- DC distribution and AC/DC hybrid solutions
- Technologies to manage flexibility and peak demand
- AC and DC charging stations for private and public transportation
- Technical solutions for upgrading existing assets
- Before and after metering smart charging and portable charging stations
- Innovative condition monitoring
- Power quality: disturbances and harmonics associated with EV rectifiers/inverters
- Inductive charging and solutions for charging moving vehicles
Theme 3 – Community involvement, regulatory challenges and business models associated with E-mobility – integration of E-mobility in smart cities and smart power distribution systems
The use of demand flexibility and smart charging principles are alternatives to substantial network reinforcements, when integrating E-mobility. Such solutions must be supported through appropriate business models, that provide the correct incentives for actors offering flexibility and smart charging, and of the development of regulatory frameworks that would maximize the value accrued from these solutions, optimizing the total cost to the grid customers. Smart grids and demand response technologies rely on vast quantities of consumer-specific, real-time electricity usage data. Viewed from an overall systems perspective, policy makers might consider that there is a wide public interest in making aggregate data publicly available, but at the same time they must also consider the privacy concerns of their constituents. An appropriate balance between consumers’ privacy concerns and the operational needs of utilities and new market players should be found by using appropriate data management techniques to foster demand response, customer engagements and local markets.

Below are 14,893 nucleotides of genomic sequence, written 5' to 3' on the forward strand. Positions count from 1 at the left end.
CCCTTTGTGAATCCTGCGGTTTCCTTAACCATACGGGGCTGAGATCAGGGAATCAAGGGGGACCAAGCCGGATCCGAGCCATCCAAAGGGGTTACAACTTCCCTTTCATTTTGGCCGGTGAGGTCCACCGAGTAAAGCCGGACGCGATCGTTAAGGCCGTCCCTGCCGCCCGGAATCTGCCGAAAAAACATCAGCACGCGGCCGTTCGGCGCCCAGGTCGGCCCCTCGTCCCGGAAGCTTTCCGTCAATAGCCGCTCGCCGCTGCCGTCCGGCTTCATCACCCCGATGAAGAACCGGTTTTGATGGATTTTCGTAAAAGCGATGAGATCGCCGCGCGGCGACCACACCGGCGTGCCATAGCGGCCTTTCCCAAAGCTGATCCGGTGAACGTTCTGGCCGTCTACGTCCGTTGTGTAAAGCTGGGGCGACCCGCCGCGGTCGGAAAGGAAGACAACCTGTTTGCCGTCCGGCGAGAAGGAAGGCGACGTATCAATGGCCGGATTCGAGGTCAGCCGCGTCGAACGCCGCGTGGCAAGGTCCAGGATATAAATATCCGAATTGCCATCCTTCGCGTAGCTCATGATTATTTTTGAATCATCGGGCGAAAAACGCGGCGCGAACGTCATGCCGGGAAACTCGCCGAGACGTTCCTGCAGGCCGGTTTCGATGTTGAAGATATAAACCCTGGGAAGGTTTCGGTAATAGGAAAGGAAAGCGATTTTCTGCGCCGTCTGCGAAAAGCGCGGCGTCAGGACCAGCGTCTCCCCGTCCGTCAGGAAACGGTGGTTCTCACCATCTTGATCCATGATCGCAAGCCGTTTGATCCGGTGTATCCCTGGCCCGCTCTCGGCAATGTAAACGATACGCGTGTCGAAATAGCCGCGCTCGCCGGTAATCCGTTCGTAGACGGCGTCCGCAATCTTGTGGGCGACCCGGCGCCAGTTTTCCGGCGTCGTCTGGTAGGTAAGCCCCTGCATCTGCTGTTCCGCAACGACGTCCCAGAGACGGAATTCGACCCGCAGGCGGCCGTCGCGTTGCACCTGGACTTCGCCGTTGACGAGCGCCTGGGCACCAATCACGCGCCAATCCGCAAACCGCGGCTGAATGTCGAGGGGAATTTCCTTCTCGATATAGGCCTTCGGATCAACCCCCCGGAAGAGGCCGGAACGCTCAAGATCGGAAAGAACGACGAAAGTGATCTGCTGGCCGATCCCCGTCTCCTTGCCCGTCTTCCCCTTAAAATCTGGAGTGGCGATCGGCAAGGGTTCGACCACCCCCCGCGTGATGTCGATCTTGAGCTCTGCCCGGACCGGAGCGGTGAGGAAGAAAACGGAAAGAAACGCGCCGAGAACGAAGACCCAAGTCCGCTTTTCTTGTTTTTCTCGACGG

Preferred topics for papers in Theme 3 are:
- Business models associated with the deployment of the charging infrastructure
- New business models supporting demand flexibility and smart charging
- Regulatory frameworks encouraging the usage of flexibility mechanisms as an alternative to network reinforcements
- Citizen and public authorities’ awareness
- Cyber security challenges for charging stations in power distribution networks
- Data management and protection
- Impact of innovative market arrangements on resiliency
- Business models and solutions for EV charging in cities and communities
- Metering challenges related to the development of services associated with e-mobility